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Troy seeks input on lead service lines, residents ask why funding goes unspent

City resident Jona Favreau speaks to the Troy City Council
Lucas Willard
City resident Jona Favreau speaks to the Troy City Council

The City of Troy is warning residents of elevated lead levels linked to aging lead service lines. Meantime, residents and advocates want answers as to why half-a-million-dollars in grant funding to address lead contamination has gone unspent.

On Monday, Troy issued a bulletin explaining that elevated levels of lead were found in some of the 60 homes and buildings tested in the city in 2022.

No lead was found in the city water source or water mains, and the contamination has been linked to the lead service lines that feed individual properties.

The public notice drew the attention of residents, who turned out for Thursday’s city council meeting.

City resident Jona Favreau grew emotional as she described feeling brushed off by city officials. Holding her infant son, Favreau said she first tested her own water in 2022 after her then-2-year-old child was found to have elevated lead levels during a checkup.

She said she was told it was up to the homeowner to replace lead service lines and that the city’s Superintendent of Public Utilities, Chris Wheland, told her he grew up with lead pipes and “turned out fine.”

“That is the definition of survivalist mentality and it is disgusting to say to a mother who is eight months pregnant dealing with lead in the blood of her child who has a speech delay and other sensory issues, both of which are known side effects of lead being present in the blood,” said Favreau.

Reached by WAMC, Wheland declined to comment on the interaction.

But Favreau said she was further surprised that the city had received a $500,000 state grant five years ago dedicated to replacing lead service lines – money that has gone unspent.

“I want to know why this money hasn’t been spent yet, and I want to know who specifically dropped the ball,” said Favreau.

A former city engineer, Aaron Vera, told city councilors that even when employed by the City of Troy he didn’t know of the grant.

“And I was unaware that the city had this funding available when I was in a position to possibly assist and aid the residents of this city, resolving an issue that affected me personally, or my son, personally,” said Vera.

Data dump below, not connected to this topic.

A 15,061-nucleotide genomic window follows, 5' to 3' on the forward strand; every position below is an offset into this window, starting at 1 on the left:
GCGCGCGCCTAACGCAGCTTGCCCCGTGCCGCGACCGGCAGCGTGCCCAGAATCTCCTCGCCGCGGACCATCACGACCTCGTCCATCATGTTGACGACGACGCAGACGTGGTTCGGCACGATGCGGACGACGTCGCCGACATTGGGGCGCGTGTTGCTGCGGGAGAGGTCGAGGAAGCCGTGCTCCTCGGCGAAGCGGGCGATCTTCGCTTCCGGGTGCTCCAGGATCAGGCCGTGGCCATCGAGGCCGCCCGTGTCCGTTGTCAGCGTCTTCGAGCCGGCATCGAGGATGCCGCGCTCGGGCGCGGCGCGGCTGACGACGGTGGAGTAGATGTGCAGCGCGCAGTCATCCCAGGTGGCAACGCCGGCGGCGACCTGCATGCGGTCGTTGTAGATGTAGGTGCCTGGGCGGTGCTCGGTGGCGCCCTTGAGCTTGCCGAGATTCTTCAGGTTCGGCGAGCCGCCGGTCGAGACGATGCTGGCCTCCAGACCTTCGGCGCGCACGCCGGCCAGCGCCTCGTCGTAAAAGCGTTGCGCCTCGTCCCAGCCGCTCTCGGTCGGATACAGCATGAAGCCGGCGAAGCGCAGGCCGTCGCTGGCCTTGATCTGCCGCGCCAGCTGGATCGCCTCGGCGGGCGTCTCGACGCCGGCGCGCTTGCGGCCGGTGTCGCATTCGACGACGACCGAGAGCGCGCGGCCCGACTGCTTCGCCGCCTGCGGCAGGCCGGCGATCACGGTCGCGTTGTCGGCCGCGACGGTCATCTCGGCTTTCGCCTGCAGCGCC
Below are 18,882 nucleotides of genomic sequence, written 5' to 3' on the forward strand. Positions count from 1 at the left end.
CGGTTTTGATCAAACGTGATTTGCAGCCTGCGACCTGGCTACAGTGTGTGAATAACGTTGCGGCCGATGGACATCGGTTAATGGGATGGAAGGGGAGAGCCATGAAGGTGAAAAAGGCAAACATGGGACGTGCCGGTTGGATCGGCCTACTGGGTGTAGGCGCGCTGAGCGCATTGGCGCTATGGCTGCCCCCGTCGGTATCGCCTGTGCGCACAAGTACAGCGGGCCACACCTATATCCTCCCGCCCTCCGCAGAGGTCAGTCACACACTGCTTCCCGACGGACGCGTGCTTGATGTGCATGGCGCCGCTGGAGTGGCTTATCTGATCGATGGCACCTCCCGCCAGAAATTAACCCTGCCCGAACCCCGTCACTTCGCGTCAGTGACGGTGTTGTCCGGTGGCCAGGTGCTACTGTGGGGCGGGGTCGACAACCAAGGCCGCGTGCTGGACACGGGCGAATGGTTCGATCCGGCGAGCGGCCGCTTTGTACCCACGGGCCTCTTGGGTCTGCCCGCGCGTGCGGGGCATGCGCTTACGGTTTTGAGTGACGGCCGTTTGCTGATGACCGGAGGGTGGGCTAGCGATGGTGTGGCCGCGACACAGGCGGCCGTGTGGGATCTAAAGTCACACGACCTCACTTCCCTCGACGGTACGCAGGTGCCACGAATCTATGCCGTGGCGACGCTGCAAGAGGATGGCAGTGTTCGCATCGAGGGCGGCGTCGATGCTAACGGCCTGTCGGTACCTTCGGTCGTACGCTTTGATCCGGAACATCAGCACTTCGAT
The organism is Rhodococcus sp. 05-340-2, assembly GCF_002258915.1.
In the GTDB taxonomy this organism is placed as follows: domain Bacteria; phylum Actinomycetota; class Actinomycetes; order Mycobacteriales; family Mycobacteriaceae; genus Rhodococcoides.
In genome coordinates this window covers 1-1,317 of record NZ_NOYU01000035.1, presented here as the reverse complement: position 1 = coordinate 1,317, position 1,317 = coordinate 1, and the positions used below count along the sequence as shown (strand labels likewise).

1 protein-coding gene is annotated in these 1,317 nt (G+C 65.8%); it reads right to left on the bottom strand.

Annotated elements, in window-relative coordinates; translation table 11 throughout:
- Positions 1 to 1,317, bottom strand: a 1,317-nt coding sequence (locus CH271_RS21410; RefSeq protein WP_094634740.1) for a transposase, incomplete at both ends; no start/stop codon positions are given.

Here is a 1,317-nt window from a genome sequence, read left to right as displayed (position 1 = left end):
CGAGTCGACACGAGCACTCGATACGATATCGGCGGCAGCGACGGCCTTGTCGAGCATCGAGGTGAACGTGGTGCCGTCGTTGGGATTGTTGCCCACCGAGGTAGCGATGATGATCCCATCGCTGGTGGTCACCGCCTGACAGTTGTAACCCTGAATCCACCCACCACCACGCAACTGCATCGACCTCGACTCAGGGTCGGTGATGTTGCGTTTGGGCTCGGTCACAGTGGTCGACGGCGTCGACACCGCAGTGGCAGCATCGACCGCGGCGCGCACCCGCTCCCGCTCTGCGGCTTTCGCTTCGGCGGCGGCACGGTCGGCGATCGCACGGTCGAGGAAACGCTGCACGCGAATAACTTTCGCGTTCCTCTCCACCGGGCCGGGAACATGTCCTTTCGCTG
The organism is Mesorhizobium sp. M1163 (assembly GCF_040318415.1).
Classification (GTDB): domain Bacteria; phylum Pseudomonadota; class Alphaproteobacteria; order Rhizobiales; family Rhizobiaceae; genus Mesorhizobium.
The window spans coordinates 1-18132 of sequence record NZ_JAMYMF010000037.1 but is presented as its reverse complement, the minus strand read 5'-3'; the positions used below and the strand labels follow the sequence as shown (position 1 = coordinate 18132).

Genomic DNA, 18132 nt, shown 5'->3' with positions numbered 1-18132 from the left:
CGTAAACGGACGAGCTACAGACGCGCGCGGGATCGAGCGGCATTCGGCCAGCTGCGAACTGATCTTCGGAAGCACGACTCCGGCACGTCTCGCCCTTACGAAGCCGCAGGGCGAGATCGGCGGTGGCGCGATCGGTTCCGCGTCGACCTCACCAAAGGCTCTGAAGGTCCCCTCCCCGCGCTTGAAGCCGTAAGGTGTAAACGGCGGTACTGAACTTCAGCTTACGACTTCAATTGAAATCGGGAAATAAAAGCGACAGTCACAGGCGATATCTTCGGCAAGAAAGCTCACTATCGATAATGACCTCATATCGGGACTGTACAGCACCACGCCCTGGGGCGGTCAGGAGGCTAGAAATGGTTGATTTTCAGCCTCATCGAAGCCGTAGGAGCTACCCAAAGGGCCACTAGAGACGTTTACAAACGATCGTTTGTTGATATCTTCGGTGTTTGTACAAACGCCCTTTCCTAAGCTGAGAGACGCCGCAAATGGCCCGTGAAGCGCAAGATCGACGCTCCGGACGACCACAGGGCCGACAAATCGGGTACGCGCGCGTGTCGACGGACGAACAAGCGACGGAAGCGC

Also appearing Thursday night in support of affected residents were environmental advocates. Rob Hayes is Director of Clean Water at Albany-based Environmental Advocates NY. He said other cities that received similar grant funding have already used it.

“The City of Albany, just across the river, they spend all of their funds by March of 2021. Schenectady spent it by June of 2021. Rochester by March of 2020. This is years ago that these cities took action to eliminate lead threats in their community. Troy took no action,” said Hayes.

Troy will send out a postcard on Monday to residents as part of a surveying effort to help gather an inventory on lead service lines.

But this isn’t the first time the city has undertaken such efforts, which date back to at least 2017.

According to Wheland, in the last two years, about 36,000 notices have been sent out. The city received less than 300 responses.

Here’s Wheland speaking in a January 2022 public service announcement, after the federal bipartisan infrastructure law promised billions to remove and replace lead service lines across the country.

“The goal is to identify and map the remaining lead service lines in Troy in order to develop a comprehensive program to replace these lines. Participation from the public will be vital and necessary component of this effort,” said Wheland.

As to why the city hasn’t spent the $500,000 in state funding, Mayor Patrick Madden said it’s “clearly not enough” to address the issue that could affect thousands of structures.

“When we received the grant, we didn’t know how many occurrences there would be, and that’s going to dictate how you divvy up the money. It would have been great if we had 200 houses and $500,000 was enough to replace them all. It’s not. It’s not close to that. So how do you pick and choose what needs to be replaced when you have a very limited pool of money?” said Madden.

Madden, a Democrat, said the city estimates the cost to replace lines throughout the city could total more than $20 million.

The mayor, city council, and department heads plan to gather at a public meeting on February 16th to discuss the issue.

Republican City Council President Carmella Mantello is looking forward to the meeting.

“The council immediately scheduled a public utilities meeting but what I’ve asked is the superintendent to put together a rollout plan for a grant program – is it going to be reimbursable? Is it going to have a cap? You know, recommend certain plumbing contractors to address these issues. So, stating that, we need to get that grant program out there immediately,” said Mantello.

Lucas Willard is a reporter and host at WAMC Northeast Public Radio, which he joined in 2011.
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